By Allyson Vaughan
“Have all beautiful things sad destinies?” says the young man who many readers would better know as Mr. Rochester, the older, crass Byronic hero of Charlotte Bronte’s Jane Eyre. The young man here proves that destinies are sometimes of man’s making in Jean Rhys’s novel Wide Sargasso Sea. But this isn’t about Rochester. A pre-history of the life of “Bertha” Antoinette Mason, Rhys’s novel provides the story of the madwoman in the attic before she’d ever be branded by madness and circumstance. It provides the voice, however brief it is until Rochester monopolizes the narrative, not given to readers in Bronte’s work. Disappointingly, his voice takes over, beginning the silence of Antoinette’s voice. But in some ways, this makes her voice and her fate all that much clearer.
Antoinette is as forced into their marriage as Rochester, and though their initial union is filled with distance and uncertainty; the two manage to bridge some gaps for a short time. So much so that Antoinette, who has lived her life an outcast in the world of Jamaica as a white creole, never accepted by the whites or blacks, gives herself to her fate. She is abused, taunted, and mistaken for who she is because of the madness her mother falls into after the community sets fire to their home, subsequently killing her brother Pierre. There was no choice in her union with Rochester; her stepfather Mr. Mason designed that, as many men would come to decide her fate. Antoinette’s character is fierce and wild and alone. She has no friends, fewer people to trust. And so when she and Edward Fairfax Rochester (Yeah, I used his full name. He did something wrong), are able to find some connection—that of flesh and lust for one another—she gives him all of her, unable to distinguish after years of solitude, how much to save of herself. Antoinette reveals her devotion and the lengths she has given over to herself:
“Why did you make me want to live? Why did you do that to me?’
‘Because I wished it. Isn’t that enough?’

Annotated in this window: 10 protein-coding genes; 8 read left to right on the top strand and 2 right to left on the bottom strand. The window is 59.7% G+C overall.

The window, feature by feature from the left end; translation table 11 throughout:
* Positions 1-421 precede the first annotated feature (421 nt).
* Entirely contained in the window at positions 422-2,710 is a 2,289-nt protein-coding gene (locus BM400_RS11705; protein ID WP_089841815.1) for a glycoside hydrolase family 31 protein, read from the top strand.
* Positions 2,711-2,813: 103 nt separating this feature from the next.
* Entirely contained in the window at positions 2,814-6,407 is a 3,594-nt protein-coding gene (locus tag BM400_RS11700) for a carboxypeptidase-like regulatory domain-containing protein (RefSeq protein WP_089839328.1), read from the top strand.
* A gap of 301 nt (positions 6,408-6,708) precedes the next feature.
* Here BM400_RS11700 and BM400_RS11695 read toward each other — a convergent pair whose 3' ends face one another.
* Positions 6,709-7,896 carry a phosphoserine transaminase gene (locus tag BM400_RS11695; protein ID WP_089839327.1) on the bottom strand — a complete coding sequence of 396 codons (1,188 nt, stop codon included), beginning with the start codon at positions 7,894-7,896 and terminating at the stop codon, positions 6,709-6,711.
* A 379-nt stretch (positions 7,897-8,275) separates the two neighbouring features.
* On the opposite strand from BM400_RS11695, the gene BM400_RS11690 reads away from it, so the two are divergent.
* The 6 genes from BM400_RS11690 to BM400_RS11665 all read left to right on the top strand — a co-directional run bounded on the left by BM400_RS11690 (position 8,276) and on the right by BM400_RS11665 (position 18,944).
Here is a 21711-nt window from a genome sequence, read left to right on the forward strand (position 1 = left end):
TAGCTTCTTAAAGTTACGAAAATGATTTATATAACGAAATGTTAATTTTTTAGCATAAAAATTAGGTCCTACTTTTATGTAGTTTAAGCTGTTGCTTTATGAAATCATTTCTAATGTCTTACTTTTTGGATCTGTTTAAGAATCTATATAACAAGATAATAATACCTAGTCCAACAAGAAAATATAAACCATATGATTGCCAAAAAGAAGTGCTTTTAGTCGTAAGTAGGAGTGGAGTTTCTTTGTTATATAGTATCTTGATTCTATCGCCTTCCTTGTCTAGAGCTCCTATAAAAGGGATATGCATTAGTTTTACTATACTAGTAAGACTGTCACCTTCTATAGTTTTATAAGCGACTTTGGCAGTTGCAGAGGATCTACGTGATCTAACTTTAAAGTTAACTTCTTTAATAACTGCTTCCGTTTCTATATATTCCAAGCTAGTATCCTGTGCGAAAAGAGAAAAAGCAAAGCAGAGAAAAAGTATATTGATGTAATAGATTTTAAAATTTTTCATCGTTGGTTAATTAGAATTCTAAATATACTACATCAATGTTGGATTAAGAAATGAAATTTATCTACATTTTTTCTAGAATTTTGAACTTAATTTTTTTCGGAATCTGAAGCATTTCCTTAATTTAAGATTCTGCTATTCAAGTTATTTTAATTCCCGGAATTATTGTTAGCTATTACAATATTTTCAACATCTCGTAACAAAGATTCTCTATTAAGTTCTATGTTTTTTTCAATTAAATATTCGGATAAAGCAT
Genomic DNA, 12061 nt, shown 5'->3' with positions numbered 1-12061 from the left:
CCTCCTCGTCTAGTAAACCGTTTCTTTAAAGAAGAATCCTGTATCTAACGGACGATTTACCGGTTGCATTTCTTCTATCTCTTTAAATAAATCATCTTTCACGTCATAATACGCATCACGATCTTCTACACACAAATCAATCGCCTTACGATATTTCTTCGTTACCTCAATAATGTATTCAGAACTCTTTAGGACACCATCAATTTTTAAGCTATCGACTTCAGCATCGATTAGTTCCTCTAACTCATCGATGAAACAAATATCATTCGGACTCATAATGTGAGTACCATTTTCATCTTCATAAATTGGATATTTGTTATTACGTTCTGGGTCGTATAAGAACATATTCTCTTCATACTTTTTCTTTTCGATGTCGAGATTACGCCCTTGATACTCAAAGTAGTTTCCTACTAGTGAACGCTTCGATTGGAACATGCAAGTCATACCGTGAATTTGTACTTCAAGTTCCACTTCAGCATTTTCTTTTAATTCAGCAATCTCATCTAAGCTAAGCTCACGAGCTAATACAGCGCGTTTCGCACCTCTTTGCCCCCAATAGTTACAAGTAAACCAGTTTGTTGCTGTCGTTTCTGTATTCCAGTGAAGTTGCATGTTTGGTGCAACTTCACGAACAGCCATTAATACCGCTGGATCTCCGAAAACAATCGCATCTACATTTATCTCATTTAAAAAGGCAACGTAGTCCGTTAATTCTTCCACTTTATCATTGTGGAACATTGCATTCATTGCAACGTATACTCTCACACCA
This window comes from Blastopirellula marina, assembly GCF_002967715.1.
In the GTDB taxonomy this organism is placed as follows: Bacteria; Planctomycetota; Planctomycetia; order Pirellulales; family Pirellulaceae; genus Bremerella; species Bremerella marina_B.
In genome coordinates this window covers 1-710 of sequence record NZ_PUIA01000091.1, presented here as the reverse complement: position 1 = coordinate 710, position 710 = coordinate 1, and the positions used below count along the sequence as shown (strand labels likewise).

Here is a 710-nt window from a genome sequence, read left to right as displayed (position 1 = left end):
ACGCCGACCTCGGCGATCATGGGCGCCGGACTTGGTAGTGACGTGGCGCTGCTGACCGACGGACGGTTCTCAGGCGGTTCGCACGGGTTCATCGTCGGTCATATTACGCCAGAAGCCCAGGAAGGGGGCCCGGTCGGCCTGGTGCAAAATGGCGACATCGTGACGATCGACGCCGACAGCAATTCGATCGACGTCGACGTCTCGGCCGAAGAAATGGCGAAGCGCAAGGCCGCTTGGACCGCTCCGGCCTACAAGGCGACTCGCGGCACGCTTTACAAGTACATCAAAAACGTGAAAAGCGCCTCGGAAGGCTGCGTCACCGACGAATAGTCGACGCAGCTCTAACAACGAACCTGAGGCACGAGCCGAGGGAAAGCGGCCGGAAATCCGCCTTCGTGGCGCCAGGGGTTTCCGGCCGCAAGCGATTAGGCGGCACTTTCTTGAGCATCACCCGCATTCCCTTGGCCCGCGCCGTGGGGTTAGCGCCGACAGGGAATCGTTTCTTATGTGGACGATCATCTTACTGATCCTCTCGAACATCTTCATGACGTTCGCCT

‘Yes, it is enough. But if one day you didn’t wish it. What should I do then? Suppose you took this happiness away when I wasn’t looking …’
‘And lose my own? Who’d be so foolish?’
‘I am not used to happiness,’ she said. ‘It makes me afraid.’
‘Never be afraid. Or if you are tell no one.’
‘I understand. But trying does not help me.’
She did not answer that, then one night whispered, ‘If I could die. Now, when I am happy. Would you do that? You wouldn’t have to kill me. Say die and I will die. You don’t believe me? Then try, try, say die and watch me die.”
But even her death, in Rochester’s eyes, would not be hers. He says, “I watched her die many times. In my way, not in hers,” And reader, why is it in his way that she must die over and over again? Rochester’s flaws are numerous. Let’s not count the ways. He revokes his affections the moment he discovers her past, blaming her for her mother’s mental illness. But one of them, in both Rhys and Bronte’s work, is his inability to realize that while he was forced at a young age to marry a woman he did not love, a woman many knew would be prone to mental illness, his actions were never right. Society designed their roles, but they both design their reactions. In many ways, Rochester and Antoinette are victims of society, and the cultural ignorance propagated by it. The Wide Sargasso Sea in the title is the space between their respective cultures. If the two were to line up what was similar about them (orphans, cast off by their families, the loneliness and beauty in both) they might’ve been able to bridge that sea. But society’s conditioning gives Rochester the justification he needs to call his actions reasonable, citing his logical Englishness. So perhaps all beautiful things do have sad destinies, but only because the world does not look at anything beyond their beauty. Leaving a desolated, deep space where humanity sinks further down, drowning in its solitary room.